However, this is in stark contrast to the assessment of the Pentagon’s Annual Report : “In tandem with the modernization and reorganization of the PLA, Chinese leaders are increasingly leveraging tactics short of armed conflict to advance China’s interests. Their approach seeks to enhance China’s reach and power through activities calculated to fall below the threshold of provoking the United States, its allies and partners, or others in the Asia-Pacific region into open conflict”. “Chinese leaders in 2014 demonstrated a willingness to tolerate a higher level of regional tension as China sought to advance its interests, such as in competing territorial claims in the East China Sea and South China Sea”. China has the fiscal strength and political will to sustain increased defense spending, supporting the continued modernization of the PLA into a more professional and capable force. Using 2015 prices and exchange rates, the DoD estimates that China’s total military-related spending for 2015 exceeded US $180 billion. Essentially, the Report appears to suggest that China is breaking away from its stated strategic objectives.
It further amplifies that China has been conducting its activities methodologically, consistently and by some estimates, coercively. Its stated military strategy and foreign policy disposition is cleverly framed to put all anxieties at rest. It points out that in “historical and contemporary PLA texts, Chinese military theorists routinely emphasize the importance of secrecy and deception for both the protection of personnel and infrastructure and the concealment of sensitive military activities”.
The assessment of the Pentagon report throws into sharp relief the explanation of China’s international behavior, offered by Alastair Iain Johnston (Cultural Realism: Strategic Culture and Grand Strategy in Chinese History, 1995). Johnston identifies the existence of two strands of strategic culture in China – Realpolitik/parabellum and Confucian/Mencian. While he holds the realpolitik strand to be the dominant one, he differs from other Realists (who use ‘structure’ to explain/predict offensive behavior) in that Johnston draws a connection between Chinese parabellum strategic culture and its realpolitik disposition. He labels this as “Cultural Realism”. He also contends that the Confucian/Mencian strand (symbolic and idealized set of assumptions), “for the most part, is disconnected from the programmatic decision rules governing strategy, and appears mostly in an habitual discoursed designed, in part, to justify behavior in culturally acceptable terms.” This offers one possible explanation for the discrepancy in the objectives stated in the White Paper and the analysis of the Pentagon Annual Report.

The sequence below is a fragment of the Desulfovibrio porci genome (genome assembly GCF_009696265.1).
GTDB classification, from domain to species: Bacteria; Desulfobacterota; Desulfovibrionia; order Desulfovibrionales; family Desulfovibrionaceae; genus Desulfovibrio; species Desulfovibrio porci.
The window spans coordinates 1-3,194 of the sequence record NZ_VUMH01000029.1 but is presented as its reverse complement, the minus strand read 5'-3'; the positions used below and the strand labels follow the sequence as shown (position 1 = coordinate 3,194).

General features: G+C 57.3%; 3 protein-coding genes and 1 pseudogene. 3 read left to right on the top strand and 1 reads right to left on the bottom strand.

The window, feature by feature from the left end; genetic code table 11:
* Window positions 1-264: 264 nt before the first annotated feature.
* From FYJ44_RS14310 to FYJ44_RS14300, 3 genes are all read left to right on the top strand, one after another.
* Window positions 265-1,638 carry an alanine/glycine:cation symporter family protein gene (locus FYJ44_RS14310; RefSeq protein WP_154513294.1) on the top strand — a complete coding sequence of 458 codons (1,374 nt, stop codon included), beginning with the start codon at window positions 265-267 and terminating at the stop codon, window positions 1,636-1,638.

While the claims of the report are in sync with the theoretical explanation, it is good to remind ourselves that China has been a shrewd player in the international system and has honed its strategy over centuries of practice. It will staunchly defend its stated objectives – and will strongly refute charges of being described as an aggressor. The Report also states that “during periods of tension, official statements and state media seek to frame China as reacting to threats to its national interests or to provocations by outside actors. China often uses a progression of small, incremental steps to increase its effective control over disputed territories and avoid escalation to military conflict.” China thereby remains aligned to its commitment to world peace, at least in form. While the duality is apparent in Chinese strategic culture and therefore makes its study more complex, America’s “pivot” can undoubtedly be ascribed to its growing insecurity vis-à-vis China’s expanding influence, both economically and strategically, in the Pacific Rim.
 Hillary Clinton, “America’s Pacific Century”, Foreign Policy, October 2011. (http://foreignpolicy.com/2011/10/11/americas-pacific-century)
 Alastair Iain Johnston, Cultural Realism: Strategic Culture and Grand Strategy in Chinese History, Princeton University Press, 1995, pg x (preface)